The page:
Playstation GT Academy Winner's GT-R NISMO Flips Into Nurburgring Crowd, Killing Spectator
Warning: Video includes fatal crash
GT Academy is a Sony sponsored competition where contestants can compete, racing on the Playstation sim, for actual rides with factory Nissan teams. Jann Mardenborough won in 2011 and he’s had a successful motorsports career since, winning in both the British GT championship and in the GP3 series. Today, Mardenborough was driving a Nissan GT-R NISMO at a VLN endurance race on the Nürburgring in Germany when the car got airborne at the Flugplatz, flipped and went over the catch fencing into an area where spectators were sitting, killing one and injuring others. Mardenborough was unharmed.
It’s not clear if the spectators were sitting in an approved area or had climbed over one of the fences into a restricted area. While it’s not unusual for cars to get air at the Flugplatz, that’s not why the section of the track is called the “flying place”. That part of the Ring is adjacent to an old airfield.
The accident has already sparked comparisons with the terrible tragedy at LeMans in 1955, when a Mercedes 300SLR didn’t slow on the main straight and got launched over an Austin Healey into the grandstand, spewing parts as it tumbled through the crowd, killing 83 people. In terms of what possibly caused the flip, though, Mardenborough’s accident is more reminiscent of the Mercedes Benz CLR endurance racer that flew and flipped multiple times while airborne at LeMans in 1999. Here’s an explanation of the aerodynamics involved in the CLR’s flip.
More recently, in NASCAR, Carl Edwards’ and Kyle Larson’s cars have gotten airborne and into the catch fencing, and while it wasn’t due to aero issues, at the 2011 LeMans race, driver Alan McNish’s Audi R18 slid through a gravel runoff area and into some tire barriers, flipping the car up and almost into a trackside photographers’ area. While there were no spectators involved, Indycar’s most recent fatality took the life of racer Dan Wheldon when his open wheel car got airborne and flipped him headfirst into the catch fence.
Auto racing has changed for the better since it was a true blood sport in the 1960s. The drivers are so much safer today due to great advancements in racing safety technology, like the SAFER barriers and the HANS device. Less attention, however, has been paid to spectator safety. All of us who have ever attended a sporting event and read the fine print on the back of the ticket know what implied risk means. Still, there’s always room for improvement and keeping the cars on the track should be one of the highest priorities for racetrack operators.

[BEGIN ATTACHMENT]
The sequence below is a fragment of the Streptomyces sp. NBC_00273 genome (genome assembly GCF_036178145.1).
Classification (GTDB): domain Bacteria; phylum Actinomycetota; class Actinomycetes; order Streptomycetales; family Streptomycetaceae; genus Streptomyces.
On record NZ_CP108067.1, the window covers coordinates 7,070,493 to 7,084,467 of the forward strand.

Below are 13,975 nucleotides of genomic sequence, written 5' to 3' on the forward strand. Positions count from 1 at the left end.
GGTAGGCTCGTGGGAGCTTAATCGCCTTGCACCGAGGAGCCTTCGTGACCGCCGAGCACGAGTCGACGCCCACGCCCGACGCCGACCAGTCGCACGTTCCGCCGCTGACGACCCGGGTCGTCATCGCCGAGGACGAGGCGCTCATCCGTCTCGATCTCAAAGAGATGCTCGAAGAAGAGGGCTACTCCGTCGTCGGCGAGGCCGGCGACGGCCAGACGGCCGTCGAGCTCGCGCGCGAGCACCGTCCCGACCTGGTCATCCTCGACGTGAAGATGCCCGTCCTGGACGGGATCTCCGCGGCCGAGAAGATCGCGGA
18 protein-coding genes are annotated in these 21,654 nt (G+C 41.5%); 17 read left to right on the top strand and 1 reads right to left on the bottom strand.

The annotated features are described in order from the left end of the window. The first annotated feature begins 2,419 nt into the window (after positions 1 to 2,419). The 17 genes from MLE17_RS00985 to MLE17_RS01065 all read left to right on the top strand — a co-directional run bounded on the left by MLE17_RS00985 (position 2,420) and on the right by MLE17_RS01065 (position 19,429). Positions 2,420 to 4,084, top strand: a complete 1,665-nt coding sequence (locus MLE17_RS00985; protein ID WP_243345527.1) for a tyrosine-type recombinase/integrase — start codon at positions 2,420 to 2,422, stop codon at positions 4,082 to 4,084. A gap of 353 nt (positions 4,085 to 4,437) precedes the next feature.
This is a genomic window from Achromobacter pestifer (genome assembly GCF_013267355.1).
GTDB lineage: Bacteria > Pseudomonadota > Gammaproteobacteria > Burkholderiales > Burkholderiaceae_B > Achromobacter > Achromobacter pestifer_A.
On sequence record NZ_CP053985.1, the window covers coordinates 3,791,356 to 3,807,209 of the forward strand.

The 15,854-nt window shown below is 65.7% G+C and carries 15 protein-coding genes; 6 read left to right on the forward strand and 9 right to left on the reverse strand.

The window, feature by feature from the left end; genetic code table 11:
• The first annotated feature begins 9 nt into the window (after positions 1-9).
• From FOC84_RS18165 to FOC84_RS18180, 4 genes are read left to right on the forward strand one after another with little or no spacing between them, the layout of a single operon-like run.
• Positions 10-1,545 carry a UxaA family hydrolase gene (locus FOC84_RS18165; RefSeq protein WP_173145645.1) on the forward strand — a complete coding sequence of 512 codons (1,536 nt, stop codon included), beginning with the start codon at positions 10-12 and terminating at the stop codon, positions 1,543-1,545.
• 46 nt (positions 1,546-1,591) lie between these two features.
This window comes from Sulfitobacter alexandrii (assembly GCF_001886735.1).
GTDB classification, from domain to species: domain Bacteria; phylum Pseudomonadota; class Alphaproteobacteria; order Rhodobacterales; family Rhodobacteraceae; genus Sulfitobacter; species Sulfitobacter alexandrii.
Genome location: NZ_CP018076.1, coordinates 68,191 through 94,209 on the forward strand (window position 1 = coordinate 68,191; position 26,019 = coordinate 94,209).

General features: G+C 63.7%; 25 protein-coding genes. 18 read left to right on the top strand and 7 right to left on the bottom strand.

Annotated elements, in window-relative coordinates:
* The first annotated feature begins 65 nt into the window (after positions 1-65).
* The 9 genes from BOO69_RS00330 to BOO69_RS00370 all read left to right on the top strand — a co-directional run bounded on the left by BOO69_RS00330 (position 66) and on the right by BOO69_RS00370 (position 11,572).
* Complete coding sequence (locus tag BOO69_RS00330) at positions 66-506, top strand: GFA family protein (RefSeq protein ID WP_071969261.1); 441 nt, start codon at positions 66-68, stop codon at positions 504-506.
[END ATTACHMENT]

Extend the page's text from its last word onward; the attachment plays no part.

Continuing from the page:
In the opening round of the VLN Endurance Championship Nürburgring an accident happened on Saturday, in which several spectators were injured. One of them died despite immediately initiated rescue operations in the Medical Center of the circuit. The other injured spectators were taken for further medical care to the hospital. The race was stopped to allow quick access to the scene of the rescue services and not restarted. In the stretch airfield a participant vehicle drove off yet unknown reason from the track and came out from behind the safety features of the circuit to a halt. The VLN and the organizer of the race are deeply saddened and her thoughts are with the families and friends of the victims.
Our thoughts are with the friends and family of the deceased.
The driver, Jann Mardenborough got out of the car and, after initial checks in the circuit Medical Centre, has been taken to hospital for further routine checks.
Today’s events have been a tragedy. We are all deeply shocked and saddened by these events and our immediate thoughts go to the deceased, those injured and their families and friends.
The team is fully co-operating with the race organisers to conduct an immediate and thorough investigation into this incident.
TTAC joins those organizations in offering our prayers and thoughts with the injured and the family and friends of the as yet unidentified spectator who was killed.
Ronnie Schreiber edits Cars In Depth, a realistic perspective on cars & car culture and the original 3D car site. If you found this post worthwhile, you can get a parallax view at Cars In Depth. If the 3D thing freaks you out, don’t worry, all the photo and video players in use at the site have mono options. Thanks for reading – RJS
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I have no comment, other than those CLR's were brilliant looking.
I know somebody who participated in that race. He commented on our club's board that drivers familiar with the Ring will lift or even lightly brake before and on that crest to move weight forward. In other words, lack of driver experience may have played a role in the accident. As regards the two fences and the victim's location: German news reports have been saying that he was in a spectator area and I am pretty sure, it would have been reported if the spectator had been in a place he was not supposed to be. Apparently the second smaller fence is to keep people out of the forest (nature preservation measure).